When someone suffers a catastrophic injury, it can be life-changing. Suddenly faced with financial hardship due to mounting medical bills and an inability to work can cause a great deal of stress. On top of that, the victim may be dealing with physical and emotional injuries that take a toll daily. There may be legal options available when a catastrophic injury was caused by another person’s negligence.
It requires proof to establish the impact a catastrophic injury has had on one’s ability to:
- engage in social activities;
- perform routine tasks; and
- just enjoy life.
In addition, one must collect medical receipts and records plus keep a pain or injury journal.
How a Pain and Injury Journal Can Help
One of the common physical problems that can accompany a catastrophic injury is chronic pain. Even someone who has suffered damage to the spinal cord and is now partially paralyzed can experience pain.
Keeping a pain and injury journal is important when seeking compensation through an injury claim. That’s because your damages should not only include actual costs incurred but other losses, such as pain and suffering.
These types of damages don’t have a specific price tag attached to them but have worth nonetheless. Therefore, the injured person must establish the impact chronic pain is having on his/her life.
It’s not enough for someone to say, “I’m always in pain.” That’s too general. A pain journal can help keep track of when pain tends to be more severe (such as the time of day), or when certain activities exacerbate it.
Rating the pain on a scale from zero to ten can help show the severity. But it’s also a good idea to use descriptive words, such as tingling, sharp, burning or pulsating. The more detailed the pain diary is, the more credible one’s claims of it will be.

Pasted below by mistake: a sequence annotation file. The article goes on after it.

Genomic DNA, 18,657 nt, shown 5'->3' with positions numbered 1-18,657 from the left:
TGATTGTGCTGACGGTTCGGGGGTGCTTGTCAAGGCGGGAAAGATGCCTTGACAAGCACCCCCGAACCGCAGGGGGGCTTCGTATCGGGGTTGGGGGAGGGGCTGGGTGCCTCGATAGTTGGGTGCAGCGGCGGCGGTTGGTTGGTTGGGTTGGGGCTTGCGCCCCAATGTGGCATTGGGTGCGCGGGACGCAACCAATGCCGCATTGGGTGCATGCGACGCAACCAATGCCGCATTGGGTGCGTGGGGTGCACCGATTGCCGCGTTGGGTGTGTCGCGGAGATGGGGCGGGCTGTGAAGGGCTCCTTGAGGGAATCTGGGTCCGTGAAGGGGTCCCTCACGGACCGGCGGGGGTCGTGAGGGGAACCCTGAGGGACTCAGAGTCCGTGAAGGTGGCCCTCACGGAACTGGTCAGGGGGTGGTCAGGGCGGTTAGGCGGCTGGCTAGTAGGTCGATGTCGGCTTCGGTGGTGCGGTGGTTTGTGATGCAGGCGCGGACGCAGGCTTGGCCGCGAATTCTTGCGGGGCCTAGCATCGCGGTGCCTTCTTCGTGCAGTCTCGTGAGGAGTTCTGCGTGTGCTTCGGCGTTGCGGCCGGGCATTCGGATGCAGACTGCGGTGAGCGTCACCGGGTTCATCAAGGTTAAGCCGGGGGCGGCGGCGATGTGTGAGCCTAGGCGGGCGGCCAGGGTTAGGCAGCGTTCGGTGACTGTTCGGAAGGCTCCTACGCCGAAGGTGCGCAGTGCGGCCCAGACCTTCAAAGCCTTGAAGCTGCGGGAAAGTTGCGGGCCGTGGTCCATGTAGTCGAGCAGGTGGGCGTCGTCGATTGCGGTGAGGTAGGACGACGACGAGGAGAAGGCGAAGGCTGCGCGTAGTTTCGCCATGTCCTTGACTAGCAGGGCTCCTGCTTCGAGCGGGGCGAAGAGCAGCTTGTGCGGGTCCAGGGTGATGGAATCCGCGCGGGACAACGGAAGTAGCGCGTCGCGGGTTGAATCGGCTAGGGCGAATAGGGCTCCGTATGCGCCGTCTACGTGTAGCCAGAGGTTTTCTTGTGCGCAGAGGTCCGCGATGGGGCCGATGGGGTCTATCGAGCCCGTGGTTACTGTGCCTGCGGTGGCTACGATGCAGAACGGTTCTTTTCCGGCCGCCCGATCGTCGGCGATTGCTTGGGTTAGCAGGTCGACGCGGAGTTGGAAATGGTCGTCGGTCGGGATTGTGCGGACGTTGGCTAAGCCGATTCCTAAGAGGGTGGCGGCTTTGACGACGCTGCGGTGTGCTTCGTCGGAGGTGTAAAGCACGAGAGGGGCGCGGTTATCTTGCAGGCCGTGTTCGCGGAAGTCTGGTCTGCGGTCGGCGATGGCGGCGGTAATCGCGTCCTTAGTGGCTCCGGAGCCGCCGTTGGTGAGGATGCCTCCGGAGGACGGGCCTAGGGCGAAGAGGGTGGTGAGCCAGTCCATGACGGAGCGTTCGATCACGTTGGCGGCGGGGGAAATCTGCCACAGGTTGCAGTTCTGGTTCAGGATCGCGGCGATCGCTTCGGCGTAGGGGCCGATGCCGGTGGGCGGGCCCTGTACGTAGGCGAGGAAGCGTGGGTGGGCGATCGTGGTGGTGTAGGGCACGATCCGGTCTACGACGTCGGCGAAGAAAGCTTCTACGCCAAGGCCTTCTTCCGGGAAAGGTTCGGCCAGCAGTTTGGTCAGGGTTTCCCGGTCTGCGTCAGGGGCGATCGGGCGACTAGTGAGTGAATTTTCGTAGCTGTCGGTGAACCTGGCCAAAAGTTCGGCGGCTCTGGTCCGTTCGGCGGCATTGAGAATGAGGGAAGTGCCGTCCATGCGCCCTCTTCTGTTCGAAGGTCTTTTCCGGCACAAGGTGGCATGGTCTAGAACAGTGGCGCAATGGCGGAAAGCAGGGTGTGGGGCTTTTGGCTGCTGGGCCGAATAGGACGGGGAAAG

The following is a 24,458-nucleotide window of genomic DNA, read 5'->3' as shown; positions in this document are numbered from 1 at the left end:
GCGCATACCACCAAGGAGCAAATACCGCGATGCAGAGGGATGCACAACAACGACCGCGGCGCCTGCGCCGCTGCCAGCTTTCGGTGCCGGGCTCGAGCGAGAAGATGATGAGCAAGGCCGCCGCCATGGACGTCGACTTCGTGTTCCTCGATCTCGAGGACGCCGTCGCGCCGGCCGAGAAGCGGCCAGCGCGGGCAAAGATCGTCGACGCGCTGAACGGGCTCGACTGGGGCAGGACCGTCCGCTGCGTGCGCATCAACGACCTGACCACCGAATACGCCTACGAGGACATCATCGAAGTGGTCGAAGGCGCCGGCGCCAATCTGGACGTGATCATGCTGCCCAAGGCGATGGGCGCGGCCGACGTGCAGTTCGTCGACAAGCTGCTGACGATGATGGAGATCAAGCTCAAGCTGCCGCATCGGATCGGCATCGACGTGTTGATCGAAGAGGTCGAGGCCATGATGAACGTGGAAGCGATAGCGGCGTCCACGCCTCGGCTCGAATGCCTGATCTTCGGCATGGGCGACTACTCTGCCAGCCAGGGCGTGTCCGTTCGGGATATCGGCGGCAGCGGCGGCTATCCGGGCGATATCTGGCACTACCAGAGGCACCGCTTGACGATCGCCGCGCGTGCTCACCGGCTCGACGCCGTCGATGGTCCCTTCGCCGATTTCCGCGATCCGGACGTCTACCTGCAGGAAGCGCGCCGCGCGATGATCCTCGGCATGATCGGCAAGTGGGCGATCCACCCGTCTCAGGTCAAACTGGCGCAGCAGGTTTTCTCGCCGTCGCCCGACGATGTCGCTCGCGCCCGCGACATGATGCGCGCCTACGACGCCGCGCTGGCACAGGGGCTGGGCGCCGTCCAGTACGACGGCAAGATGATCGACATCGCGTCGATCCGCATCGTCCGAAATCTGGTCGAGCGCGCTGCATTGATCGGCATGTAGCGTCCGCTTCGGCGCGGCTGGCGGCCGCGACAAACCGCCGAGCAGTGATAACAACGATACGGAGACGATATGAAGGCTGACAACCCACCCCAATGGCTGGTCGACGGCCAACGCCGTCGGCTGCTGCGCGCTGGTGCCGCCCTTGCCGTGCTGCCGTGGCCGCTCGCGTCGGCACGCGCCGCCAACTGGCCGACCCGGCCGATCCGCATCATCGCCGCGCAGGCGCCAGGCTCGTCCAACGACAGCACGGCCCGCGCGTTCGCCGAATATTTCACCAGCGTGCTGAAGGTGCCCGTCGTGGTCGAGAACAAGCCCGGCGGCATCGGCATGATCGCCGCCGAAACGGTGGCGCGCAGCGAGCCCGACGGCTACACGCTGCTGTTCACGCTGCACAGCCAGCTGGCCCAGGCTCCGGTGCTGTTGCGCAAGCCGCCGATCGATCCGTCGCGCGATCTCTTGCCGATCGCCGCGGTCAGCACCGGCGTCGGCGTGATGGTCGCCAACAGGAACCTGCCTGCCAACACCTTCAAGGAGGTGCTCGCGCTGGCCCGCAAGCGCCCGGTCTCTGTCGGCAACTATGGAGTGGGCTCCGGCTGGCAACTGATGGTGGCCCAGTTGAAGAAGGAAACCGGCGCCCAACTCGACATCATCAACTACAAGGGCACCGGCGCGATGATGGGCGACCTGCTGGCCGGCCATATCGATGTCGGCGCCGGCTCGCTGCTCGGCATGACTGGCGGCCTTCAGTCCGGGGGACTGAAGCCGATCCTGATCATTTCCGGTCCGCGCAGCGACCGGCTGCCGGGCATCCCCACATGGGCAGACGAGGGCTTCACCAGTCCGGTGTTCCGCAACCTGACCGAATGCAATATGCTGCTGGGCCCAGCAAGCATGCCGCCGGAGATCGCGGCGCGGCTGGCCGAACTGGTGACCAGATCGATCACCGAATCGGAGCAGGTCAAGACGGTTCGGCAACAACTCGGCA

It’s also a good idea to include in an injury journal the therapies or treatments used to help relieve pain, as well as their effectiveness at doing so. This could help establish the necessity of ongoing physical therapy or a prescription medication.
Other Relevant Information to Keep in a Journal
Catastrophic injuries oftentimes result in long-term (or even a lifetime) of physical and/or emotional challenges:
- organ damage; and
Therefore, it helps to keep any information pertinent to the case in a diary or journal. The diary or journal could contain a list of doctor appointments and treatment received. Also note any conversations with the insurance company, including who you talked to, the date, and what you discussed.
Along with keeping track of pain and other injury-related items, it’s a good idea to write down everything that happened to cause the accident. When a motor vehicle accident is the cause of these injuries, it’s imperative to note these details in order to help establish that another driver caused it. This may include what happened before, during and after the crash.
Using Medical Notes to Establish Damages
In addition to keeping track of one’s own pain and injuries, also be sure to collect proper medical records and notes. These could be invaluable to an injury case. These can also help establish the severity of one’s injuries and the extent to which they are impacting someone’s life.
Notes could come from a treating physician, surgeon, psychotherapist, neurologist, or other healthcare providers involved in a person’s medical care. They can provide an accurate diagnosis, include observations made of the patient and offer other helpful information that can substantiate not only medical costs but other damages such as mental anguish, permanent disability, disfigurement and more.
Need help gathering evidence or presenting your case? Contact Jason R. Schultz
Attorney Jason R. Schultz helps victims in Atlanta pursue compensation for their injuries. Call 404-474-0804 to set up a consultation to discuss the details of your case, including the types of evidence you’ll need to establish fault and the value of your damages.